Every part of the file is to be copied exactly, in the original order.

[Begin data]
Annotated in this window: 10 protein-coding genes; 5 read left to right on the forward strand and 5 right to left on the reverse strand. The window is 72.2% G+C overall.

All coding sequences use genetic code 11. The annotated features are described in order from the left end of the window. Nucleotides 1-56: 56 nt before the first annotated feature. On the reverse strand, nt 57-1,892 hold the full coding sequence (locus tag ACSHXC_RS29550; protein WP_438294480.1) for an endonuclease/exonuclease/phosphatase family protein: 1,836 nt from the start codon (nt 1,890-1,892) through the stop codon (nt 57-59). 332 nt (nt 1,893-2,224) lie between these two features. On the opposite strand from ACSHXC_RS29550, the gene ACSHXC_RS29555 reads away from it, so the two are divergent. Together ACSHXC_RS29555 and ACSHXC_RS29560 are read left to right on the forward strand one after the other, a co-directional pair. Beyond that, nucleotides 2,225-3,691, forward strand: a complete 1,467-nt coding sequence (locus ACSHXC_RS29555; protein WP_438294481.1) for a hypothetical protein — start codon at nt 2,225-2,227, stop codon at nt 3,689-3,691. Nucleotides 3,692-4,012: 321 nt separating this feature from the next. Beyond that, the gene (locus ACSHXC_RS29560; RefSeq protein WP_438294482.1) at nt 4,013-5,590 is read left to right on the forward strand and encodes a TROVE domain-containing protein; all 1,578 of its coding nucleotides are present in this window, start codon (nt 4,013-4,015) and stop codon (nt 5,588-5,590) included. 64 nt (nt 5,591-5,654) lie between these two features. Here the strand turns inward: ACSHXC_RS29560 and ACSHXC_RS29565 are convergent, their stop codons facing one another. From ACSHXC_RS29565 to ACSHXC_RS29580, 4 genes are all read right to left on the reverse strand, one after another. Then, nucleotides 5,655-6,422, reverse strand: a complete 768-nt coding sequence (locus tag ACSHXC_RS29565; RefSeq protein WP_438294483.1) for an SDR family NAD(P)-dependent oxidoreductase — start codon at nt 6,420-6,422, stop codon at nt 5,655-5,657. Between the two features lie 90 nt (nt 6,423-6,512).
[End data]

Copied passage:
Annotated in this window: 10 protein-coding genes; 5 read left to right on the forward strand and 5 right to left on the reverse strand. The window is 72.2% G+C overall.

All coding sequences use genetic code 11. The annotated features are described in order from the left end of the window. Nucleotides 1-56: 56 nt before the first annotated feature. On the reverse strand, nt 57-1,892 hold the full coding sequence (locus tag ACSHXC_RS29550; protein WP_438294480.1) for an endonuclease/exonuclease/phosphatase family protein: 1,836 nt from the start codon (nt 1,890-1,892) through the stop codon (nt 57-59). 332 nt (nt 1,893-2,224) lie between these two features. On the opposite strand from ACSHXC_RS29550, the gene ACSHXC_RS29555 reads away from it, so the two are divergent. Together ACSHXC_RS29555 and ACSHXC_RS29560 are read left to right on the forward strand one after the other, a co-directional pair. Beyond that, nucleotides 2,225-3,691, forward strand: a complete 1,467-nt coding sequence (locus ACSHXC_RS29555; protein WP_438294481.1) for a hypothetical protein — start codon at nt 2,225-2,227, stop codon at nt 3,689-3,691. Nucleotides 3,692-4,012: 321 nt separating this feature from the next. Beyond that, the gene (locus ACSHXC_RS29560; RefSeq protein WP_438294482.1) at nt 4,013-5,590 is read left to right on the forward strand and encodes a TROVE domain-containing protein; all 1,578 of its coding nucleotides are present in this window, start codon (nt 4,013-4,015) and stop codon (nt 5,588-5,590) included. 64 nt (nt 5,591-5,654) lie between these two features. Here the strand turns inward: ACSHXC_RS29560 and ACSHXC_RS29565 are convergent, their stop codons facing one another. From ACSHXC_RS29565 to ACSHXC_RS29580, 4 genes are all read right to left on the reverse strand, one after another. Then, nucleotides 5,655-6,422, reverse strand: a complete 768-nt coding sequence (locus tag ACSHXC_RS29565; RefSeq protein WP_438294483.1) for an SDR family NAD(P)-dependent oxidoreductase — start codon at nt 6,420-6,422, stop codon at nt 5,655-5,657. Between the two features lie 90 nt (nt 6,423-6,512).